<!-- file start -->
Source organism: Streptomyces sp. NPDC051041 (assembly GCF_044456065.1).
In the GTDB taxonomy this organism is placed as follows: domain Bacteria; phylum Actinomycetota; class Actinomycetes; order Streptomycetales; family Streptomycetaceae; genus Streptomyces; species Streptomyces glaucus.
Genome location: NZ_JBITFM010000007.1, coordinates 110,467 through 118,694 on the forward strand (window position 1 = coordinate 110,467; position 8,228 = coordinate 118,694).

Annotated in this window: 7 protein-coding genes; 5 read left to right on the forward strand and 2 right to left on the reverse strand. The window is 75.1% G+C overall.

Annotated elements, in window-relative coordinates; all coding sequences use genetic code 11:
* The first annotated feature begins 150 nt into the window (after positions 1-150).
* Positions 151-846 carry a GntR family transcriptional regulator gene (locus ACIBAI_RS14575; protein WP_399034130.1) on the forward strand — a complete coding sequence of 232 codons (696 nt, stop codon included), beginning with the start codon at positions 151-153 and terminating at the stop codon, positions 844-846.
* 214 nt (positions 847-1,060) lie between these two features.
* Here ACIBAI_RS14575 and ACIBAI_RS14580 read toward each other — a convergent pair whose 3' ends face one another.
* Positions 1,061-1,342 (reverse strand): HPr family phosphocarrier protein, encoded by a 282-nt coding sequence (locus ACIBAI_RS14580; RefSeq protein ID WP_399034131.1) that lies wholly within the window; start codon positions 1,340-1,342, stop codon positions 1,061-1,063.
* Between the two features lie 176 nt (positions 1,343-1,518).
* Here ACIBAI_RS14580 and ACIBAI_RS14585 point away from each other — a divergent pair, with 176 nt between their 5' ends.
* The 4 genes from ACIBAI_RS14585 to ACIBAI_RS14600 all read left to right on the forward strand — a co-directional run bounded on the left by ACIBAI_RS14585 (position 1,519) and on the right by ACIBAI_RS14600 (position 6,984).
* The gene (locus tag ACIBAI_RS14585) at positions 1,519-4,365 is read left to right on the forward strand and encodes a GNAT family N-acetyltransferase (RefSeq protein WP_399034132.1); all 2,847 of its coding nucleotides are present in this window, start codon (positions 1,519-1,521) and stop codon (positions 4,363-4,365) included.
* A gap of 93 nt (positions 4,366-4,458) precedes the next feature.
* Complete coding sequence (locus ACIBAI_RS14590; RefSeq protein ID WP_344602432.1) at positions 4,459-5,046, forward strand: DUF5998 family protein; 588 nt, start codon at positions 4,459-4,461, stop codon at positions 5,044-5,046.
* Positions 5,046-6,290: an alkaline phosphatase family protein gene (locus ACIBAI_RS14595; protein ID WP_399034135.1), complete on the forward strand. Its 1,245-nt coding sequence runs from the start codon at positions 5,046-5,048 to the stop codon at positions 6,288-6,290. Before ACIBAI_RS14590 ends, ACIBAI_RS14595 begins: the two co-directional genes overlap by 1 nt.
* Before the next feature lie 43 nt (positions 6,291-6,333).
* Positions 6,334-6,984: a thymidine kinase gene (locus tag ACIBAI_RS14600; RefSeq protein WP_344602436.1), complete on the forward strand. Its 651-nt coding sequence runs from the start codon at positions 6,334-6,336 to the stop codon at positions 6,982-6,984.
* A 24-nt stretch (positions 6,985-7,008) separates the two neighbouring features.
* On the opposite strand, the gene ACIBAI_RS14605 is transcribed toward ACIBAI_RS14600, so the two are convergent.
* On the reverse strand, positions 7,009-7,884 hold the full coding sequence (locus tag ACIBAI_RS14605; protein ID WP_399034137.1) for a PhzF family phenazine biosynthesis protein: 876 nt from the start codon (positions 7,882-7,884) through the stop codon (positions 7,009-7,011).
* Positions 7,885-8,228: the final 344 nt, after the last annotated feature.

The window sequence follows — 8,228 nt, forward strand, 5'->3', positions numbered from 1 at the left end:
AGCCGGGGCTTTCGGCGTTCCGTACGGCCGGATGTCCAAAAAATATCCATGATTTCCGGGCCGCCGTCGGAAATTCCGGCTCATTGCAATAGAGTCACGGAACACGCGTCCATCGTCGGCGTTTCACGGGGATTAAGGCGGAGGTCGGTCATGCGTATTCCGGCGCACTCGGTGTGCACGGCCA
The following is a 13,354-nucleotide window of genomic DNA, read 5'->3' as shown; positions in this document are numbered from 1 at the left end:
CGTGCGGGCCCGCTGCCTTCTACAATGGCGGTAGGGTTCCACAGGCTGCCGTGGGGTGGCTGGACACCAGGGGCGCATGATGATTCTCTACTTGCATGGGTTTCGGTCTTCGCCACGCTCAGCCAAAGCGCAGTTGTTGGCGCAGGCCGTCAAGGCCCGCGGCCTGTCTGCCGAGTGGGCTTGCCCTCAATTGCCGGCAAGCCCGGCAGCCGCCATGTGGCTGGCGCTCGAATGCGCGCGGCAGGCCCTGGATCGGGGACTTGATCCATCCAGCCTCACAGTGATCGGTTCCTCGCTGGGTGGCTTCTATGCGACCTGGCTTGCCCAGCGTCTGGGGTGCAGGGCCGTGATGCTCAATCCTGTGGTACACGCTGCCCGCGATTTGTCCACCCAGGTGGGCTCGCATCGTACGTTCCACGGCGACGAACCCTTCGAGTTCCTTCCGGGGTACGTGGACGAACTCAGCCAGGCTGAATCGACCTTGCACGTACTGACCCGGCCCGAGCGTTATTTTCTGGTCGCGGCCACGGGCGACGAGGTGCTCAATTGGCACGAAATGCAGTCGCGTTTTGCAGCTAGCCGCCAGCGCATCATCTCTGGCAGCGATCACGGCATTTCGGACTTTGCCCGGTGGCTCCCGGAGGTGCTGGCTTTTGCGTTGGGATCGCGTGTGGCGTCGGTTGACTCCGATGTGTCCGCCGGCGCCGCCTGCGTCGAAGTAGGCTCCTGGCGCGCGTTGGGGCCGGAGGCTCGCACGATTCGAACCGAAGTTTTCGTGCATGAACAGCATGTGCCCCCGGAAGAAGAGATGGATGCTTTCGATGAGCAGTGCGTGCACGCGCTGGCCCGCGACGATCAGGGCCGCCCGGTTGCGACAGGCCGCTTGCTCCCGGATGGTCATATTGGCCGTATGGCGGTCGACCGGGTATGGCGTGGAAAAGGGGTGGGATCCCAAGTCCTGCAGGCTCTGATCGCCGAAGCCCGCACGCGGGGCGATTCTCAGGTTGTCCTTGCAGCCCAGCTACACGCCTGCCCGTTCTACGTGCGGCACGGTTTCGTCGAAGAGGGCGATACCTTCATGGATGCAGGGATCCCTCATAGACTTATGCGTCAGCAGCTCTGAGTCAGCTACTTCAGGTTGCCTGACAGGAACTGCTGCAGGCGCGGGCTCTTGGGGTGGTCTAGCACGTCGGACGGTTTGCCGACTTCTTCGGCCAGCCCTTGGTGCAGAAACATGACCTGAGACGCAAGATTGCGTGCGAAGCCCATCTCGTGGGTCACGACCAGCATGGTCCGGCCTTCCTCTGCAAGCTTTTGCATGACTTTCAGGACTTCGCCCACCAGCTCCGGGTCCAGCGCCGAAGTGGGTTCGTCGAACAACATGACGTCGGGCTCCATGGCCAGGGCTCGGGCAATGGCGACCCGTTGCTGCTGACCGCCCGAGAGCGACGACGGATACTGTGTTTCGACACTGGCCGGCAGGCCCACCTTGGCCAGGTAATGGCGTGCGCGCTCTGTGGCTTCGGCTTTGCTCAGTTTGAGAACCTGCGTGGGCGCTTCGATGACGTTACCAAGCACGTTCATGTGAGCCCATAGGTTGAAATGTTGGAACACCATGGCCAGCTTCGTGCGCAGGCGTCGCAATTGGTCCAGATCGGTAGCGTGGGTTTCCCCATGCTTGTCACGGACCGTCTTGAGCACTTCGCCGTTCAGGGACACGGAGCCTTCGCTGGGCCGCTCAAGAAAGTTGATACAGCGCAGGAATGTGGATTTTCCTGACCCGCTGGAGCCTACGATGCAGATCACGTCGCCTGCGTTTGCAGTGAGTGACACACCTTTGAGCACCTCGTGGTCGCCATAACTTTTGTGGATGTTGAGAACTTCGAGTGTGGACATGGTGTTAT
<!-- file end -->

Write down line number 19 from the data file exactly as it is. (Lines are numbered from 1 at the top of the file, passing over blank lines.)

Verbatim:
* Positions 6,334-6,984: a thymidine kinase gene (locus tag ACIBAI_RS14600; RefSeq protein WP_344602436.1), complete on the forward strand. Its 651-nt coding sequence runs from the start codon at positions 6,334-6,336 to the stop codon at positions 6,982-6,984.